The Georgia Guitar Quartet will open the Southern Wesleyan University’s annual Fine Arts Series September 20th. The quartet delivers a high-energy blend of breathtaking virtuosity and imaginative programming while taking an adventurous approach to classical music. Their repertoire draws from diverse musical influences ranging from the music of Bach and Brahms to the rock sounds of Led Zeppelin. The event begins at 7:30 p.m. at Newton Hobson Chapel and Fine Arts Center on the university’s campus in Central. Admission is free. Southern Wesleyan University is a learning community devoted to transforming lives by challenging students to be dedicated scholars and servant-leaders who impact the world for their faith.
Lawrence Budmen, for the South Florida Classical Review, wrote, “The Ahn Trio presented an adventurous program of contemporary music before a large and enthusiastic audience Thursday night in the Coral Gables Congregational Church’s Community Arts concert series. Exceptional musicianship, meticulous layering of dynamics and tremendous energy propelled the performances. The Korean-born sisters’ banter between numbers was reflective of the musical selections’ contrasted styles. All of the programmed works were either written or specially arranged for the trio. American composer Kenji Bunch has been a colleague of the Ahns since they attended Juilliard together. No less than five of Bunch’s works were played by his enthusiastic advocates. Our composer Kenji Bunch seems most comfortable when he is incorporating elements of both the folk and vernacular music within a neo-Romantic soundscape.”
Clarise Snyder reports: “Violist Marcus Thompson, Robert R. Taylor Professor of Music at MIT, presented the world premiere of the Viola Concerto by composer Olly Wilson with the Rochester Philharmonic Orchestra on June 2. Reviewer Stuart Low wrote: …’Olly Wilson’s Viola Concerto, dazzlingly performed by Boston soloist Marcus Thompson, was a…serious affair. Skillfully and innovatively written for the instrument, it often calls for hammered or vigorously scrubbed bow strokes that help the viola’s dark tone project. The atonal lines tend to unfold in tight, chromatic steps — a great help to a violist zipping around this large instrument in quick runs. Wilson takes advantage of the viola’s lyrical side in the elegiac middle section. Searing and haunted by turns, it was eloquently delivered by Thompson.’”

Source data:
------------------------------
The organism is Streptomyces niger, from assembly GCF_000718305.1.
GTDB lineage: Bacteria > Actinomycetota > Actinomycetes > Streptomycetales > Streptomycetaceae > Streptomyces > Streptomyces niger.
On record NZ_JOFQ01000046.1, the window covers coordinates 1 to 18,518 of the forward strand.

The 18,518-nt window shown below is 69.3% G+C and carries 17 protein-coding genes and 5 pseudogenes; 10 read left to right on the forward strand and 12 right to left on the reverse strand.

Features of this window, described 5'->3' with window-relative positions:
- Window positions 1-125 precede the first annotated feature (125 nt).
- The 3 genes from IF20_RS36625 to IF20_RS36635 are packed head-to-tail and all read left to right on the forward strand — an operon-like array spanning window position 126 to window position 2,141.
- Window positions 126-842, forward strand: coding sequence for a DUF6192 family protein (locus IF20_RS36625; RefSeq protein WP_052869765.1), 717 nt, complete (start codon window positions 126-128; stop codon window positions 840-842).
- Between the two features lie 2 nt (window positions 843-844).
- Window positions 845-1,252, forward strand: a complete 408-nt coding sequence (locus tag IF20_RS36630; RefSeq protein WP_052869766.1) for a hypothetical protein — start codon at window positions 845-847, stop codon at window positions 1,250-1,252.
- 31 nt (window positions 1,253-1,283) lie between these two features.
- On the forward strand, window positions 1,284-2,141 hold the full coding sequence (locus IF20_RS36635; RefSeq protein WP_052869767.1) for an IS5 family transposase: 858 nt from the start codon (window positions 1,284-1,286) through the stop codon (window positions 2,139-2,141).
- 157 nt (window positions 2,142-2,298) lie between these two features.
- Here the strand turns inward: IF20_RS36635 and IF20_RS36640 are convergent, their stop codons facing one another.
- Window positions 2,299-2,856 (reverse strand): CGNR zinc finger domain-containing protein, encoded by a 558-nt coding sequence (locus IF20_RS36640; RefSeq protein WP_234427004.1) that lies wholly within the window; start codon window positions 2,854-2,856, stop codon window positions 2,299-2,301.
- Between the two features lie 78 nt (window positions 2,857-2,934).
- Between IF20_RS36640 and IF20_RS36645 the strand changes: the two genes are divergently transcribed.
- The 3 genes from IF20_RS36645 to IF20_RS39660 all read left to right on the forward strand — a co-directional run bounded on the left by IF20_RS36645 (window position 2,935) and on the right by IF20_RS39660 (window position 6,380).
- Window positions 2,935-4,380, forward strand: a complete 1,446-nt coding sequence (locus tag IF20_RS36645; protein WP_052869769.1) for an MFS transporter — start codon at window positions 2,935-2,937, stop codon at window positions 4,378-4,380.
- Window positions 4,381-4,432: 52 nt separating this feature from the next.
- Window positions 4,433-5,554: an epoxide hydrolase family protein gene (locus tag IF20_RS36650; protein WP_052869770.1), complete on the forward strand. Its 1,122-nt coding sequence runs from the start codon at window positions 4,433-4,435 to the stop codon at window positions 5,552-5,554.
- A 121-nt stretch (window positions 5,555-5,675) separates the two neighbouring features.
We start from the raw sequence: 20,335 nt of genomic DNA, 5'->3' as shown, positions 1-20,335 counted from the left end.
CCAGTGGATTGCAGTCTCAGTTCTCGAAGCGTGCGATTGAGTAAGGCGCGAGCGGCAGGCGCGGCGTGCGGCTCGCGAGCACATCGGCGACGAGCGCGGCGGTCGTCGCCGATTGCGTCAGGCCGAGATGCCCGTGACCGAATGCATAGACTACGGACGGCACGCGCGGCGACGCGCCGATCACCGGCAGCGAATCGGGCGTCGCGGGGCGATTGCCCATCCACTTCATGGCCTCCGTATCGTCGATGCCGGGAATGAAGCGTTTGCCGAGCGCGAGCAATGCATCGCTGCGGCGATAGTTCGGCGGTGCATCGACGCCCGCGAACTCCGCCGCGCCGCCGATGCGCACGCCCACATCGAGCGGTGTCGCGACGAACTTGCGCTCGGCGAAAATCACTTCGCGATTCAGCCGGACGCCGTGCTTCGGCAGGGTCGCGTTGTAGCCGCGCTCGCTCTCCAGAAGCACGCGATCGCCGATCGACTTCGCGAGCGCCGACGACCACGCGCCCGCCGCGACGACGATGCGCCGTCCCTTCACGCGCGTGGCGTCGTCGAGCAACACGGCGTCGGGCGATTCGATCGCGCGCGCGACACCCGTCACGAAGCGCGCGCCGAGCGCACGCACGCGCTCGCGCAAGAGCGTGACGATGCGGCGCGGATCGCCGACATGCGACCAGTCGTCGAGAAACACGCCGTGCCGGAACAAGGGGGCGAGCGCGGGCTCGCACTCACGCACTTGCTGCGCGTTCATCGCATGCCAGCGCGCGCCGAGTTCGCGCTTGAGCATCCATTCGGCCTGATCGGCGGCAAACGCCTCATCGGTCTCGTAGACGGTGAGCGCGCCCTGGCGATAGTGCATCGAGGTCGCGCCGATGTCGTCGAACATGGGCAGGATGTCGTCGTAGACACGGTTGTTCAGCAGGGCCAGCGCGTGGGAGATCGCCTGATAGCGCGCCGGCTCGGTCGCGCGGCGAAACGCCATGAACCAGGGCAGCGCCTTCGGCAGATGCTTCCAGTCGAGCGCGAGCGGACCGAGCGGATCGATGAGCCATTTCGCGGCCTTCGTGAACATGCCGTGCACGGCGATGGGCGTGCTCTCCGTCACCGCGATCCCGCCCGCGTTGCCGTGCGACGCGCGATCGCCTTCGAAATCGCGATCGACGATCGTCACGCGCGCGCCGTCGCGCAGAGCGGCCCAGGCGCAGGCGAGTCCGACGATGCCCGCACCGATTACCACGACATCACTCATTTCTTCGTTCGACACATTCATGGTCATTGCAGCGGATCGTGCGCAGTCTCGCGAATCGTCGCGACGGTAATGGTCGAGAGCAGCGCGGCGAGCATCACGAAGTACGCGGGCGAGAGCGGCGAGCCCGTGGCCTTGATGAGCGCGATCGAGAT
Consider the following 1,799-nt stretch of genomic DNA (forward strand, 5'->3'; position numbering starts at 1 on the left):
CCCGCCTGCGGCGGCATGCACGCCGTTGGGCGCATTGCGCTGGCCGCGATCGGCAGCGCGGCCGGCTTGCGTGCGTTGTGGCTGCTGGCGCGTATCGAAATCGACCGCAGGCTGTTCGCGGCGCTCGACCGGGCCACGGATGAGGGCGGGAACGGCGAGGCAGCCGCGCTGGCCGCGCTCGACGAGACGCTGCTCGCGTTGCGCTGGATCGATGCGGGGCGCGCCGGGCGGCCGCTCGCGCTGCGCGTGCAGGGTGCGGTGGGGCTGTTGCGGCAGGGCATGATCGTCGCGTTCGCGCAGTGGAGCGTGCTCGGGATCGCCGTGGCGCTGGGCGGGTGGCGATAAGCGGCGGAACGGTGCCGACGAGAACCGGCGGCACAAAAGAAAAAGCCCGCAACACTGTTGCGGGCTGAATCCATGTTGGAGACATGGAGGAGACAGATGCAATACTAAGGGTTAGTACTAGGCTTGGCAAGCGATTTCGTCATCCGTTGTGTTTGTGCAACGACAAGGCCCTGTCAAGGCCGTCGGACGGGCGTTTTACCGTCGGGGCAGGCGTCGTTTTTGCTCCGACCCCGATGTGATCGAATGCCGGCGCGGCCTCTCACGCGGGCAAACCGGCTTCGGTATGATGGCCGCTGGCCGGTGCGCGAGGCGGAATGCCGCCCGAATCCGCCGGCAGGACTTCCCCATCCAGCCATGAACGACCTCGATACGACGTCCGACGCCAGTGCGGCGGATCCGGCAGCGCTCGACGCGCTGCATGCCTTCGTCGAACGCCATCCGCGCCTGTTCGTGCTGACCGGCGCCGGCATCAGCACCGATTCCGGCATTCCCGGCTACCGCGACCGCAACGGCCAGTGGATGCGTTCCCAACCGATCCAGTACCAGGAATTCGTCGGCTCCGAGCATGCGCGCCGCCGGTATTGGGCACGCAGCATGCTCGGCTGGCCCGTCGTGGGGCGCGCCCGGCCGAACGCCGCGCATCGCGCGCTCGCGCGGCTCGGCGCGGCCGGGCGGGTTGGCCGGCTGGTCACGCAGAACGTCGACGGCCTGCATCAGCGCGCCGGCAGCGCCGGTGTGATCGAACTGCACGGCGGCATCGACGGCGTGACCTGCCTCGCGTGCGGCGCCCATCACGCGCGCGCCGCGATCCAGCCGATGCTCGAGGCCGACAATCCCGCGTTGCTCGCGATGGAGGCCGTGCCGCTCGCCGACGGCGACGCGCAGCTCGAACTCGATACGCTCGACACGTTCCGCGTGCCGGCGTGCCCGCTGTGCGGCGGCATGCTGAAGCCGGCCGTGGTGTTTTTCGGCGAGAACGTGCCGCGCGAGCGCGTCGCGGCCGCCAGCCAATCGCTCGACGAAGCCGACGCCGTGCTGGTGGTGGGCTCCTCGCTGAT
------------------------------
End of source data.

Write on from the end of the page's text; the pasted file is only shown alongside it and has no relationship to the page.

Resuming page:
Part of the Troy Savings Bank Music Hall “Reach Out to Youth” program with Nai Ni Chen Dance and the Ahn Trio. It will take place in December. A blossom of color, energy and motion — the dances of Nai-Ni Chen fuse the dynamic freedom of American modern dance with the grace and splendor of Asian art. In Temptation of the Muses, this renowned dance company joins The Ahn Trio, one of classical music’s most innovative ensembles, and composer Kenji Bunch in an exciting new collaboration. It integrates new music along with musical selections by Pat Metheny, David Balakrishnan and Ronn Yedidia, and original dance in a performance inspired by the poem A Word for Freedom, by Persian poet Latif Nazemi. This adventurous evening of music and dance is a combination rarely seen on the Music Hall stage — don’t miss it.
Violinist Monica Huggett and her Portland Baroque Orchestra will take on the challenge of the Goldberg’ Variations in a string orchestra arrangement in four cities this summer as part of the Oregon Bach Festival. Presented in association with the Astoria Music Festival on June 30th, the performance will be Oregon Bach Festival’s first in Astoria, Oregon. This string ensemble version, arranged by Dmitri Sitkovetsky, is different from the traditional work, composed for a single harpsichord performer. “The variations turn out to be quite well suited for string instruments,” Pulitzer Prize-winning composer John Adams wrote in his program notes. “Such a recasting sheds new light on the music by drawing out expressive elements that previously could only be hinted at when played on a harpsichord or a modern piano.”